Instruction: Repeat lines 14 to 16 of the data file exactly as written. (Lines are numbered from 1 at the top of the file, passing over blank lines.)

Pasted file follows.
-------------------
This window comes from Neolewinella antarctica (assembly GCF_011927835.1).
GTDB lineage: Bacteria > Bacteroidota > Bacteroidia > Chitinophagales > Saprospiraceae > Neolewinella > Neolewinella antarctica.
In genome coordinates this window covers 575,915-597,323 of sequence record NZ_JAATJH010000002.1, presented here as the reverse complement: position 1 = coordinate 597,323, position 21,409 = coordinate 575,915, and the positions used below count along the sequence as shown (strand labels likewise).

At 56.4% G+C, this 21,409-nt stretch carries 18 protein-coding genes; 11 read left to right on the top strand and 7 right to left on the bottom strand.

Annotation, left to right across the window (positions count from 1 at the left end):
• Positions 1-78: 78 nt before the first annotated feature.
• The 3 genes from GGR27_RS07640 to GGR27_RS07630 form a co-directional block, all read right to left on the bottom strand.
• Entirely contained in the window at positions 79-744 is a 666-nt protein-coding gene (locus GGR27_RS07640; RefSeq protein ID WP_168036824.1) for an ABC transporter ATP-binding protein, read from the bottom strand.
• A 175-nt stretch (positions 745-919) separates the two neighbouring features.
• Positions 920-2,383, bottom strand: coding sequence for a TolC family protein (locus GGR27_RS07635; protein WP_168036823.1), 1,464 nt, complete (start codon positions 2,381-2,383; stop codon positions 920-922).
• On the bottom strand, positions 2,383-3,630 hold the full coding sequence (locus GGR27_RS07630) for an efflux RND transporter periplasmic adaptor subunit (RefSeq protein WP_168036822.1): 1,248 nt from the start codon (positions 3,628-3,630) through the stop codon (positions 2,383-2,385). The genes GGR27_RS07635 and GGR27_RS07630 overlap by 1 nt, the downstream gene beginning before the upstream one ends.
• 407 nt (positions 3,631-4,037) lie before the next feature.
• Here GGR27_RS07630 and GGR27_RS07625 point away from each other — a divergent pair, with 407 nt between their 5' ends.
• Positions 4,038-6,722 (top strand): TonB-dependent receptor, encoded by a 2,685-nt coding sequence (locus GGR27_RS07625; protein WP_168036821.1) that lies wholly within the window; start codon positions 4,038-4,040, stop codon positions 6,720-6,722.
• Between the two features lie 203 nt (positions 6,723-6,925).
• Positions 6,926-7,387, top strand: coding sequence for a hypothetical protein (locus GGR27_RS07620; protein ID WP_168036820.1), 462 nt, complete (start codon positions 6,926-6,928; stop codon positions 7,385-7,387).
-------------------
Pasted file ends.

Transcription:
• Positions 4,038-6,722 (top strand): TonB-dependent receptor, encoded by a 2,685-nt coding sequence (locus GGR27_RS07625; protein WP_168036821.1) that lies wholly within the window; start codon positions 4,038-4,040, stop codon positions 6,720-6,722.
• Between the two features lie 203 nt (positions 6,723-6,925).
• Positions 6,926-7,387, top strand: coding sequence for a hypothetical protein (locus GGR27_RS07620; protein ID WP_168036820.1), 462 nt, complete (start codon positions 6,926-6,928; stop codon positions 7,385-7,387).